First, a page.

Sunday, January 23, 2011

When The Business Couple Entertains

Two-career couples were enough of an anomaly in the 1950’s to prompt the editors of The Good Housekeeping Party Book (first published 1949 – my copy is from 1958) to devote an entire chapter to the problem of entertaining guests when there was no traditional stay-at-home wife to handle all the pesky little details of a dinner party (actually, I want that life back – one of the editors’ helpful comments is to entertain the day that your cleaning lady is going to be there). Here are some of the suggested menus, all chosen from dishes that could be made in advance, bought at the supermarket or deli, or quickly prepared at the last minute.

Note: recipes are not provided. For those, the editors recommend you buy the Good Housekeeping Cook Book.

Couples’ Club Get-Together

Old English Hot Spiced Cider
Big Meatballs in Sour Cream Gravy
Tomato-Aspic Ring with Vegetable Salad in the Center
Toasted Celery Rolls
Roasted Mixed Nuts in Shell
Cheese Tray
Hot Coffee (Instant)

Why instant? They had percolators back then. I have dim memories of sitting on the kitchen floor and spinning the basket and stem from ours like a top.

Very Swish

Veal Paprika on Parsley-Almod Rice
Buttered Peas
Salad Bowl of Boston Lettuce, Scallions and Radishes
Hot Cheese Biscuits
Strawbery Ice Cream with Bing-Cherry Sauce

Doesn’t Mind Waiting

Chicken Tetrazzini
Platter of Chilled Asparagus and Peas with Garlic French Dressing
Strawberry Tarts
Iced Tea or Coffee

A Man’s Meal

Oxtail Ragout on Caraway Seed Noodles
Tossed Green Salad with Chives and Dill
Hard Rolls, Sweet Butter
Coffee Ice Cream with Hot Chocolate Sauce
Fresh Orange Cookies
Hot Coffee or Glasses of Milk

Most of the men I know are Mid-Westerners, and I have to say I can’t think of too many of them who would eat ox-tail ragout. Of course they're all in the emergency preparedness/response racket and, almost to a man, retired military, so it's safe to say they've eaten wierder stuff. As long as I gave them enough beer, I might get away with it.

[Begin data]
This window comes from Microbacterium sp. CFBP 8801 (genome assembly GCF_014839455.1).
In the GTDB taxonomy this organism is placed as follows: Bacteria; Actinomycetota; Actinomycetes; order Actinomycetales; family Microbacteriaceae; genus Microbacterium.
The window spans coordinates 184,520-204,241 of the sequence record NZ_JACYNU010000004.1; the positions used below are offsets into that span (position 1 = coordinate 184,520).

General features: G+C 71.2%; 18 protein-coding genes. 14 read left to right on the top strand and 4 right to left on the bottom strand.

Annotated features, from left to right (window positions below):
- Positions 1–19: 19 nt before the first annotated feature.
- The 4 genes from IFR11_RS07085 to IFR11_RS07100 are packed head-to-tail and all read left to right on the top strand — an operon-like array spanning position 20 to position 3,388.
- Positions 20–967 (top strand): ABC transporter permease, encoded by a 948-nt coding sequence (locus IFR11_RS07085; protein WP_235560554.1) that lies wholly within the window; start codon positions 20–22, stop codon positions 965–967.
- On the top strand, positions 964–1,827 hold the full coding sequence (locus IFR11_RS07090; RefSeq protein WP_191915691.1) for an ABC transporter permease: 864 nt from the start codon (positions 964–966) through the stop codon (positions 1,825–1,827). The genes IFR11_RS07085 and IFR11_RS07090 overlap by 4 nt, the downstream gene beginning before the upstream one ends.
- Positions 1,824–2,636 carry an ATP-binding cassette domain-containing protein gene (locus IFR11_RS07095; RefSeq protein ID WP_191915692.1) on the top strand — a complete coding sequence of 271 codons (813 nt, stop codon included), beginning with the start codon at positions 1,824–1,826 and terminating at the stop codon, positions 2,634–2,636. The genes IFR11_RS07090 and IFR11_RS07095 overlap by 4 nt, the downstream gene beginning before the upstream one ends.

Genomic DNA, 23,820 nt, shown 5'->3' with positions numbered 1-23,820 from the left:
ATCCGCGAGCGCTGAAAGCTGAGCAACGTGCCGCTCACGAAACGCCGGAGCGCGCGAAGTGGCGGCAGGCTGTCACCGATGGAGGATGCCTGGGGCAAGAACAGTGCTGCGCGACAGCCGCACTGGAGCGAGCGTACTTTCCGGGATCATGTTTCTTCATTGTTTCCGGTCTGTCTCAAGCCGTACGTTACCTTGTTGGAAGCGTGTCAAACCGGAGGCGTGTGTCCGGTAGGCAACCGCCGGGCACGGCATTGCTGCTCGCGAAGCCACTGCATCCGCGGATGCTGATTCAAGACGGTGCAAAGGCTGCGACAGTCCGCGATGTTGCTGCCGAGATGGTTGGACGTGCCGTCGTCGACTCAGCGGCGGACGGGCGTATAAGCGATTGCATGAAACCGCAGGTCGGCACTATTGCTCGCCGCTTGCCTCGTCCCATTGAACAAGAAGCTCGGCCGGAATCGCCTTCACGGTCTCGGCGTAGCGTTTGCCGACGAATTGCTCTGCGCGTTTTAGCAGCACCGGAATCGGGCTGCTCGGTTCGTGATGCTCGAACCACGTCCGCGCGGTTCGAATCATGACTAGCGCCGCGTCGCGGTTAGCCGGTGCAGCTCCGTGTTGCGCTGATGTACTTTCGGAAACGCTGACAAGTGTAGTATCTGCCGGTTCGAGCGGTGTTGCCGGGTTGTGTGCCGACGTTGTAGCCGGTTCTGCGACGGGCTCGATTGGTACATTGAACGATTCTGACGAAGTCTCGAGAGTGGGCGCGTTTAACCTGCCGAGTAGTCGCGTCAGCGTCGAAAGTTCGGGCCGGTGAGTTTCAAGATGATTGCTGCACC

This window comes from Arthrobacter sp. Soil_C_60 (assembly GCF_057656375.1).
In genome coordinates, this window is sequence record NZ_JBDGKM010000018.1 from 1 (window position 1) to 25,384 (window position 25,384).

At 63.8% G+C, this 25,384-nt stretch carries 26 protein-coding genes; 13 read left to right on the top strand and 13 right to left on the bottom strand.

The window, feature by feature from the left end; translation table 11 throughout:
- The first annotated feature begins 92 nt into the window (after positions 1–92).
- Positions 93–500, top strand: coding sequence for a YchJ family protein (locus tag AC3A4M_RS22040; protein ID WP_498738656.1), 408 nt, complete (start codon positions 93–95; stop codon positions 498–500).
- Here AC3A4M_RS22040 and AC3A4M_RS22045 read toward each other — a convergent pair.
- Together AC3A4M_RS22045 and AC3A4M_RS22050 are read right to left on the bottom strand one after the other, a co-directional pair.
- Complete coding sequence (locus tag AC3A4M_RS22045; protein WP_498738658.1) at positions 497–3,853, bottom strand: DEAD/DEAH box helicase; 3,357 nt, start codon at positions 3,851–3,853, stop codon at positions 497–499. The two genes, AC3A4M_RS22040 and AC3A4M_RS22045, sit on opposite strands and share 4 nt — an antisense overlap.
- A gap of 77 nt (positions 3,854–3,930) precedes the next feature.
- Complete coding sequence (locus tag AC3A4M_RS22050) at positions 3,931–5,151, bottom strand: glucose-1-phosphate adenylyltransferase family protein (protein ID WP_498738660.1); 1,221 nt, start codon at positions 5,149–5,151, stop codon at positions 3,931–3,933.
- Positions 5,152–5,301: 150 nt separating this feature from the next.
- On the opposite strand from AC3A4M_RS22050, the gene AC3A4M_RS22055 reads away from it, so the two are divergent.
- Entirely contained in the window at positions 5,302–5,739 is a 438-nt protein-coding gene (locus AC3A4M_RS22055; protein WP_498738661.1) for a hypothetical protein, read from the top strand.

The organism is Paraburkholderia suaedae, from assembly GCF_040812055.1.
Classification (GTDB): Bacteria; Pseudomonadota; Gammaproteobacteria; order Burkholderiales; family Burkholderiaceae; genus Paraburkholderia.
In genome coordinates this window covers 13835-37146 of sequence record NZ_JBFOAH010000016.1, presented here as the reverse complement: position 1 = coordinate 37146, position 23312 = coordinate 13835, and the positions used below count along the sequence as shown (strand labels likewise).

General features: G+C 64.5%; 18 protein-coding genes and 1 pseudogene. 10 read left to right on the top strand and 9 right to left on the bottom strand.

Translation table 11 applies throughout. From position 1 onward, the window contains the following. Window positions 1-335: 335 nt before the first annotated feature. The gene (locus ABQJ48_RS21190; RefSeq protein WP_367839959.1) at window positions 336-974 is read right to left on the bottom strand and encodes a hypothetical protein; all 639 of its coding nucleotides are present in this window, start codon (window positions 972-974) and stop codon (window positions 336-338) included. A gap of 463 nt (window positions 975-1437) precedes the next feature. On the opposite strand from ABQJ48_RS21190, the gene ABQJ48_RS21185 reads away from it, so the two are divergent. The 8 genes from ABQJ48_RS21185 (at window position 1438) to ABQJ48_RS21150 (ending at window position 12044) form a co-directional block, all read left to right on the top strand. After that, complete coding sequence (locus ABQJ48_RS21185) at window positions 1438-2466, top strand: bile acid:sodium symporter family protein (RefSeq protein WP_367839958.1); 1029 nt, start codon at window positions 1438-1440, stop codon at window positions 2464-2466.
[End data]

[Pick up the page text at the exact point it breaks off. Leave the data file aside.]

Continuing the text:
selinde2 said...

Oxtail may sound weird, but is a truly delicious casserole - the meat is very tender. My mother always cooked it twice, letting it stand to cool between so she could remove the fat.

Shay said...

I've had oxtail soup (and liked it). But oxtails aren't in much demand in this part of the State.

Packrat said...

Ox tails make the best broth. A good substitute are beef ribs. YUM

I have the 1955 (copyrighted) Good Housekeeping Cook Book, so I just spent the last several minutes trying to find these recipes. Some I didn't find. As to the Tomato Aspic ring: Oh, how I hated it. Just thinking about it makes me cringe.

The ox tail ragout is just stew with noodles instead of potatoes.

I don't get the instant coffee, either. None of my (older) family members or friends would drink instant coffee. Coffee was serious stuff.

The electric percolator was perfect, because it would perk for a set amount of time, stop, and then keep the coffee warm until it was served. The stove top percolator worked great as long one watched to make sure it didn't perk too long and/or boil dry. (I still have both, but don't use them any more.)

Love the "entertain on the day that your cleaning lady is going to be there." My mother (and one grandmother) worked outside the home. They did their own cleaning, cooking, laundry, ironing. I can remember doing marathon cleaning days before a dinner party.

Jana said...

Husband would be all over that like almonds on rice.